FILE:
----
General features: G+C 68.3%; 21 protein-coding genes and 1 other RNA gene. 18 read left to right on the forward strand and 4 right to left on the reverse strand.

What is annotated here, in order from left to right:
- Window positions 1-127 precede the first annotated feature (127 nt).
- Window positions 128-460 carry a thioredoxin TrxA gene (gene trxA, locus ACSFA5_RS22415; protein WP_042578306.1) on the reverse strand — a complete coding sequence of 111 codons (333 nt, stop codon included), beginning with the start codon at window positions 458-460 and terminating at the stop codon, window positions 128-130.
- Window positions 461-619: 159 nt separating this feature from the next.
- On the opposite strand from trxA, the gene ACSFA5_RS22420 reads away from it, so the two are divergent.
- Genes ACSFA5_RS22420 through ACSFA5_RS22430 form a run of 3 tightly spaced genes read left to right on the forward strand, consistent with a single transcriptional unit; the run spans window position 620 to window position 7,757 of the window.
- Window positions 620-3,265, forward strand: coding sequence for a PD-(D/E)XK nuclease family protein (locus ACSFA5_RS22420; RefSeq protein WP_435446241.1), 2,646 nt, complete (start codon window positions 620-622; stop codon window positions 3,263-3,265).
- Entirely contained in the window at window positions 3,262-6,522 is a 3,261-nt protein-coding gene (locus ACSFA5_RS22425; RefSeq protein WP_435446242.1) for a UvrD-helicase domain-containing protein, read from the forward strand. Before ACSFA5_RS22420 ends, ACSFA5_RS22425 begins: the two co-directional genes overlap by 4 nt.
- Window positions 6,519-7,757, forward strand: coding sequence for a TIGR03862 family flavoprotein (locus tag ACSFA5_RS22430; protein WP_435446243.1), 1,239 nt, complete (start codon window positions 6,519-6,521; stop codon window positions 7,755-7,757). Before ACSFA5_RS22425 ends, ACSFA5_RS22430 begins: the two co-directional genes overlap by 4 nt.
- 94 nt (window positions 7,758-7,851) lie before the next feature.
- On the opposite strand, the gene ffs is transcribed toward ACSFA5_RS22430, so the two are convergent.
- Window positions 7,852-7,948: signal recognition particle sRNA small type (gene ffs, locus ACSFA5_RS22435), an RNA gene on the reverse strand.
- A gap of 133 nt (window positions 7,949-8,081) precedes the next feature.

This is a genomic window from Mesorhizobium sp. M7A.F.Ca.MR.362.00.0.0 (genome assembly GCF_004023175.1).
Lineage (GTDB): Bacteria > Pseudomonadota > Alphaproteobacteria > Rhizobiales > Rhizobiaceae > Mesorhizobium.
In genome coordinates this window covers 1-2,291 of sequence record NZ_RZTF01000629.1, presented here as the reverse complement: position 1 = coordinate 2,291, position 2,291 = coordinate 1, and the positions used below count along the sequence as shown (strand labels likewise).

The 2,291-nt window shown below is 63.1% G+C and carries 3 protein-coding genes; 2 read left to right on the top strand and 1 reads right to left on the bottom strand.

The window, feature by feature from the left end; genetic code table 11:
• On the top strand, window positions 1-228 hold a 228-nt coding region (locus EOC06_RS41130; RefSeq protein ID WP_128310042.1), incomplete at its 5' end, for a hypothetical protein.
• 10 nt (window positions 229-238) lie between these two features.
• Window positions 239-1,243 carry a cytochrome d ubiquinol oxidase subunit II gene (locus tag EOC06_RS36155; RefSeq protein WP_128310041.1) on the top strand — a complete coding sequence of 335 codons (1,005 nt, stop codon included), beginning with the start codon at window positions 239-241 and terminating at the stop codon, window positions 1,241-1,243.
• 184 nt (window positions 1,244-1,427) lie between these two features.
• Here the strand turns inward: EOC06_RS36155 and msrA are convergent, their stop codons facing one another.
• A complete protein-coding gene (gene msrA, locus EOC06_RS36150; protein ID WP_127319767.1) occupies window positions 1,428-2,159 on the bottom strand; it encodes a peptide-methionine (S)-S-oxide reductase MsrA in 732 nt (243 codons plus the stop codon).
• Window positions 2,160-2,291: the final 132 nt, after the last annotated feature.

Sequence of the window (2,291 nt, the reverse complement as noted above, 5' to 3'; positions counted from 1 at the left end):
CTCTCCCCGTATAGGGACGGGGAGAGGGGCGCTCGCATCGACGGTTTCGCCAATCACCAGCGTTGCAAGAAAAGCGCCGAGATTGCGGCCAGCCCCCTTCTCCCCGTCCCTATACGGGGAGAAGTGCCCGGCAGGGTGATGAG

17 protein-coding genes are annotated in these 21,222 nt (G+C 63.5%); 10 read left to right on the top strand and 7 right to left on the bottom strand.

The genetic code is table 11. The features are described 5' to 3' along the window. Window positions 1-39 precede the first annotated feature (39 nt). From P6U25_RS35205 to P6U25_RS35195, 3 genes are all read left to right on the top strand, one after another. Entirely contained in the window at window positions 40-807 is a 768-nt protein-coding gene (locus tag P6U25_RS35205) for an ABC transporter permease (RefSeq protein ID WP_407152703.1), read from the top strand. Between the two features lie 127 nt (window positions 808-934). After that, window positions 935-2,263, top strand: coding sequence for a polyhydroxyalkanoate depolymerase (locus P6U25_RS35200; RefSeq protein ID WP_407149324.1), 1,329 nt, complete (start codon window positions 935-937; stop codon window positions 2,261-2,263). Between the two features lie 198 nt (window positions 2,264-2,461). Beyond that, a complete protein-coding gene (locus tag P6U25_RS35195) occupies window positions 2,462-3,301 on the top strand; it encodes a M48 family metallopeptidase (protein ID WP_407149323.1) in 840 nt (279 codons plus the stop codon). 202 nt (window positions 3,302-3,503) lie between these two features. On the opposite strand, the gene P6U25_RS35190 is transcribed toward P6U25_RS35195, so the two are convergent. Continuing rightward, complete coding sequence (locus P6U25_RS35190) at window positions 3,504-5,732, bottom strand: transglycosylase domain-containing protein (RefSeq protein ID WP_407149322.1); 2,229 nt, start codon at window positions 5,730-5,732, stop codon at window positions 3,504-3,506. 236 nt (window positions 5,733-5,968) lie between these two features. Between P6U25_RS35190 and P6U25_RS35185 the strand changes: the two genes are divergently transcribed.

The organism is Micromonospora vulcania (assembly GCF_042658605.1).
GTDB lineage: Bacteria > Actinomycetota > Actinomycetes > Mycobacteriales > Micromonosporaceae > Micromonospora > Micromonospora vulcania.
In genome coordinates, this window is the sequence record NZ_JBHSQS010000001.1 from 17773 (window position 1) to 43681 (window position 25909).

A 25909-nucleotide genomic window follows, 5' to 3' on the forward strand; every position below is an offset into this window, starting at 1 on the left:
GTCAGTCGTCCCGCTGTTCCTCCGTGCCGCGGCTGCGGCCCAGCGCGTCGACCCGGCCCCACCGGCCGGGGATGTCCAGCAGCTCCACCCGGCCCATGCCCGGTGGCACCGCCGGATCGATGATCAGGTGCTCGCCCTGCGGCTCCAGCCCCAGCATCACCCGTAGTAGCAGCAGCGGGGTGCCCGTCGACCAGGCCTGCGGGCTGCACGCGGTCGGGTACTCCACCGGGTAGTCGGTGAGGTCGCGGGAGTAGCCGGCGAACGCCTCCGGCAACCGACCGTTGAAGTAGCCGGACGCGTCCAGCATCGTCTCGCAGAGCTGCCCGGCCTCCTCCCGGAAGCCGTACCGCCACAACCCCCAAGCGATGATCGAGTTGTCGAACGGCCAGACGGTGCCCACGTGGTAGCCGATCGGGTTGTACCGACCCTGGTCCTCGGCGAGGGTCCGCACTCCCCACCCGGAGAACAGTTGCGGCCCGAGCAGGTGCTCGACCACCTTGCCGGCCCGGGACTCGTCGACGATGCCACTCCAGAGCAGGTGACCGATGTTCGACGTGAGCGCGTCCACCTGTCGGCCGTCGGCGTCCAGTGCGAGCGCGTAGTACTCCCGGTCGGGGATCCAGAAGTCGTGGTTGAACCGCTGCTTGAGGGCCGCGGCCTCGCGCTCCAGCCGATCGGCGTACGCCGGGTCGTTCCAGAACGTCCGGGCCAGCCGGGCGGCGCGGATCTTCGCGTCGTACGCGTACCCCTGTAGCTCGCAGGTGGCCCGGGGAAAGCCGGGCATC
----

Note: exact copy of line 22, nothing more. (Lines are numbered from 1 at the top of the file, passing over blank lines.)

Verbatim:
• Window positions 239-1,243 carry a cytochrome d ubiquinol oxidase subunit II gene (locus tag EOC06_RS36155; RefSeq protein WP_128310041.1) on the top strand — a complete coding sequence of 335 codons (1,005 nt, stop codon included), beginning with the start codon at window positions 239-241 and terminating at the stop codon, window positions 1,241-1,243.